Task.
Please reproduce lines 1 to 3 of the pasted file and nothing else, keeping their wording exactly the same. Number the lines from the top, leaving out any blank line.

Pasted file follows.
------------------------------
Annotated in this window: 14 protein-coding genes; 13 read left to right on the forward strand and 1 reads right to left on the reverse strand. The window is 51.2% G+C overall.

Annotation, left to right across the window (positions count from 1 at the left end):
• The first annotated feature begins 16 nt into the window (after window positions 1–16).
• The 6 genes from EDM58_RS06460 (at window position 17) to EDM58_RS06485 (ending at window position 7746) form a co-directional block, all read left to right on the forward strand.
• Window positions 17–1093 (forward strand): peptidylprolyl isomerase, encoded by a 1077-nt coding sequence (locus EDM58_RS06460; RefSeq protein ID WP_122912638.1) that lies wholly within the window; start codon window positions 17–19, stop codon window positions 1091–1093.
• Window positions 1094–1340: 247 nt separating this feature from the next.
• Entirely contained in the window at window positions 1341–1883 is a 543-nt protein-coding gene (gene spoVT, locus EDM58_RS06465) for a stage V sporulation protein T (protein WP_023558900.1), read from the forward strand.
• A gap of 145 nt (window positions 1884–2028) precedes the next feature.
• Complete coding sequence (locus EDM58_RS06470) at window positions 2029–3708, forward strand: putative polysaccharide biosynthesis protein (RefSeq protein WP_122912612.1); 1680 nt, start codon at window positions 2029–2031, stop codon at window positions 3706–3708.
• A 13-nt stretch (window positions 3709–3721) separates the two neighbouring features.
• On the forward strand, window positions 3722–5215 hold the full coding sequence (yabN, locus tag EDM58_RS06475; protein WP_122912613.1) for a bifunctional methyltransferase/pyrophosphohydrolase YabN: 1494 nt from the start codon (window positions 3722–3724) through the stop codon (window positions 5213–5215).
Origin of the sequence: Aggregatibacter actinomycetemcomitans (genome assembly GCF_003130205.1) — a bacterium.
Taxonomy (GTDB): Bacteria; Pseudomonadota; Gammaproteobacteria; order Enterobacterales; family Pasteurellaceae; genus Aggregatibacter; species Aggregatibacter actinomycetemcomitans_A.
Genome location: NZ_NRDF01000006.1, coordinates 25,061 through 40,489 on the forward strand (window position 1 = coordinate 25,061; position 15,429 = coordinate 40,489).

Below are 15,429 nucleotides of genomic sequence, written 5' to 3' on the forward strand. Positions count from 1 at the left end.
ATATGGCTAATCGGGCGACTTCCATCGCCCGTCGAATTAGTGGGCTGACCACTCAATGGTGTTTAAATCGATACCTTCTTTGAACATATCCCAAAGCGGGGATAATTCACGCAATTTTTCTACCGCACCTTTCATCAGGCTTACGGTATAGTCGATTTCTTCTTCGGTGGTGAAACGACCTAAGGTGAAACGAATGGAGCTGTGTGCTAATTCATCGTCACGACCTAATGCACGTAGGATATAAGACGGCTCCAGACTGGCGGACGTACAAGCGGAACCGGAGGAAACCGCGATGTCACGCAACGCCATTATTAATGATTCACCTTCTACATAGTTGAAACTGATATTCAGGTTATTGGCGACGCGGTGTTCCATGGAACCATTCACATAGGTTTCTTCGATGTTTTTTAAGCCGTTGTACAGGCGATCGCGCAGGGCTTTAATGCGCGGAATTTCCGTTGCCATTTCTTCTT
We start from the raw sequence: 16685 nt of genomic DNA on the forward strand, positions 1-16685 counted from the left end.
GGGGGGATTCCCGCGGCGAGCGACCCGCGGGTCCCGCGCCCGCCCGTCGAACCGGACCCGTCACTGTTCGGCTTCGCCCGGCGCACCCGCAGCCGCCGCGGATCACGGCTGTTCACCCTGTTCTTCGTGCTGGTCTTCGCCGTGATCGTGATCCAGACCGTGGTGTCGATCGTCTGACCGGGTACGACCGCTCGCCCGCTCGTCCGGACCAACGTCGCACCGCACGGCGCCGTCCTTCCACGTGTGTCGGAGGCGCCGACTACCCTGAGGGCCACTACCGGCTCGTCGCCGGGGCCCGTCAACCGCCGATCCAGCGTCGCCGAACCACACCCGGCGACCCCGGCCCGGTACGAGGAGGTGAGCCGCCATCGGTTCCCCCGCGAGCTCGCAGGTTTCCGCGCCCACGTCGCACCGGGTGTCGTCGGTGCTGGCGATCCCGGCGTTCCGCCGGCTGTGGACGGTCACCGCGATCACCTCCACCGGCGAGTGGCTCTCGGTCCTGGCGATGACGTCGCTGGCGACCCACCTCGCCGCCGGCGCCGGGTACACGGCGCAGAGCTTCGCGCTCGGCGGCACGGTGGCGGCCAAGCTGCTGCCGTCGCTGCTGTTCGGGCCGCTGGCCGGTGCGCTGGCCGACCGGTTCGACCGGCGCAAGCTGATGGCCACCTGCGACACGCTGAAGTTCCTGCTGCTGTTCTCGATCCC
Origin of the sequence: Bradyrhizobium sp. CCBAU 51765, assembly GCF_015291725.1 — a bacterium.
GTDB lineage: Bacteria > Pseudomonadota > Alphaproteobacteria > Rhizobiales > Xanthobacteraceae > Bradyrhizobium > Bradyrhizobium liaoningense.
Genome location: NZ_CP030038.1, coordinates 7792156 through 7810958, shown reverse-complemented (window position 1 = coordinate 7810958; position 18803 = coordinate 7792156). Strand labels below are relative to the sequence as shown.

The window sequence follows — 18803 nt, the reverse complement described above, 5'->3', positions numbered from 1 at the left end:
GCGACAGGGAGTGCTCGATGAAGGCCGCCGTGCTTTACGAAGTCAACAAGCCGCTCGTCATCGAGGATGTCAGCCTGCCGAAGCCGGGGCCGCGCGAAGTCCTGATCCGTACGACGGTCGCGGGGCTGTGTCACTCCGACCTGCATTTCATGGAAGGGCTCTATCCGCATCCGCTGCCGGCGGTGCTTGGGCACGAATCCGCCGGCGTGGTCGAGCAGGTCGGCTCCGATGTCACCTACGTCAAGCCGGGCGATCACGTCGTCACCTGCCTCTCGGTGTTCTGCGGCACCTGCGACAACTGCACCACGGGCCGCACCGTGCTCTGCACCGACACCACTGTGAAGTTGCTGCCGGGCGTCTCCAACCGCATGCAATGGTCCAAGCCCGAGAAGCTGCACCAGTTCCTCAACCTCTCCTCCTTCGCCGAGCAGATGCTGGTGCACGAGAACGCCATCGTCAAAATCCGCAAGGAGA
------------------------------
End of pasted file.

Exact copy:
Annotated in this window: 14 protein-coding genes; 13 read left to right on the forward strand and 1 reads right to left on the reverse strand. The window is 51.2% G+C overall.

Annotation, left to right across the window (positions count from 1 at the left end):
• The first annotated feature begins 16 nt into the window (after window positions 1–16).